Finally, note that Chase only offers business lines of credit in the following states: AZ, CA, CO, CT, DE, FL, GA, ID, IL, IN, KY, LA, MA, MD, MI, NJ, NV, NY, OH, OK, OR, PA, TX, UT, VA, WA, WI, WV
Business Line of Credit from Wells Fargo
With a Wells Fargo business line of credit, you can apply for a credit limit between $5,000 and $100,000 for an unsecured line of credit, or a secured line of credit between $100,000 and $500,000.
There’s a one-year draw period for the lines of credit, after which the loan amount will be amortized over five years as a term loan if it isn’t renewed.
Wells Fargo requires business owners to have at least two years in business to qualify, but the lender doesn’t specify any other requirements.
If you don’t qualify for an unsecured line of credit, you may be able to get a secured line of credit by using a Wells Fargo savings or certificate of deposit account as collateral.
Bank of America Business Line of Credit
To qualify for this bank’s unsecured business line of credit, which has a credit limit that goes from $10,000 to $100,000, you need to meet these eligibility requirements:
- Two or more years in business under the current ownership
- $100,000 in annual revenue or more
Like the other options available, the Bank of America business line of credit offers annually renewable terms. Also, note that if you’re a Bank of America Preferred Rewards for Business member, you can qualify for interest rate discounts.
Bank of America also offers a secured business line of credit that starts at $25,000 and requires $250,000 in annual revenue.
Capital One Business Line of Credit
With Capital One, there’s not a lot of information the lender discloses publicly. Credit lines start at $10,000, for instance, but there’s no maximum listed on the bank’s website. Also, the repayment terms can vary based on your situation.
This lender doesn’t offer any information about what it takes to get approved for one of its lines of credit, other than to say that normal credit standards apply. However, it is noteworthy that you don’t have to provide financial statements if your line is $50,000 or less.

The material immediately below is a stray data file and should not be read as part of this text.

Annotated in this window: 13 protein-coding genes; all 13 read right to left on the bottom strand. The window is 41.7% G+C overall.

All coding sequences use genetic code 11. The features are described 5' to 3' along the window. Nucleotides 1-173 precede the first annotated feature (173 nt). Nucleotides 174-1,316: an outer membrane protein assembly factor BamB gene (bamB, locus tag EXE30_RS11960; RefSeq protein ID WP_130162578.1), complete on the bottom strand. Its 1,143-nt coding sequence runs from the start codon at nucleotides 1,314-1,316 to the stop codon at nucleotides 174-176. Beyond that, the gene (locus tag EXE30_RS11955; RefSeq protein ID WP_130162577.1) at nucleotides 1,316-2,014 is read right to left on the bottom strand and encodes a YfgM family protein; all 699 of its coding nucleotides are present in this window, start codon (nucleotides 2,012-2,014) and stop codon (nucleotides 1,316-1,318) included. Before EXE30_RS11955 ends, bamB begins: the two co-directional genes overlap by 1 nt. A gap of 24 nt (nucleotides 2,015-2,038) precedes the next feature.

Line of Credit from Kabbage
The Kabbage line of credit limit goes from $1,000 up to $150,000, which you can repay over six, 12, or 18 months for short-term working capital. While the lender considers several factors, there are some minimum eligibility requirements that you need to meet to get approved.
Right now, there is a waiting list for Kabbage’s line of credit since the company was acquired by American Express. If you are already a member of Kabbage or American Express, you can apply here.
OnDeck Business Line of Credit
With OnDeck, lines of credit range from $6,000 to $100,000, with weekly payments of up to twelve months, making it worth considering for short-term working capital needs. To qualify for a loan with this online lender, you need at least one year in business, a FICO credit score of 600 or higher, $100,000 in annual revenue and a business bank account.
That said, OnDeck’s typical customers have three or more years in business, a FICO score of 650 or above, and $300,000 or more in annual revenue. Keep these figures in mind along with the minimums as you consider your chances of getting approved with favorable terms.
Fundbox Line of Credit
A Fundbox small business line of credit can go as high as $150,000, which you can repay over 12 or 24 weeks. To qualify for a loan with the online lender, you must:
- Have at least two months of activity in a supported accounting software or three months of transactions in a business bank account.
- Have a personal credit score of at least 600.
- Be in business for at least 6 months.
- Have at least $100,000 in annual revenues.
SBA Business Line of Credit Rates
There are several SBA loan programs that offer lines of credit. With the SBA CAPLine, you may qualify for up to $5 million in revolving credit, with a repayment term of up to 10 years. This program offers four different lines of credit programs (Seasonal CAPLine, Contract CAPLine, Builders CAPLine, and Working CAPLine.)
SBA Express Loans and Export Express loans offer lines of credit of up to 7 years while SBA Export Express programs offer lines of credit of up to 12 months.
These loans are not made by the SBA. Instead you must apply through a participating lender approved to make SBA loans. SBA loans are available to small businesses with good credit and that meet SBA size standards, among other requirements.
How much of a line of credit should a business have?
The number will depend on the amount you need. It may be wise to apply for more than you need, since you only have to repay what you borrow.
Who should seek a business line of credit?
A business that doesn’t need a lump sum of cash in the form of a loan, but rather needs some money now and more later, can benefit from a line of credit.
The Bottom Line
Business line of credit requirements can vary depending on where you look, but so can the terms of the business financing option. If you’re a small business owner looking for a line of credit with relaxed credit standards, you may end up paying for it in the form of higher interest and fees.
As you consider business line of credit requirements, take some time to shop around and compare rates, terms and requirements from several lenders before you settle on one. Also, consider business loan options as an alternative, depending on your needs.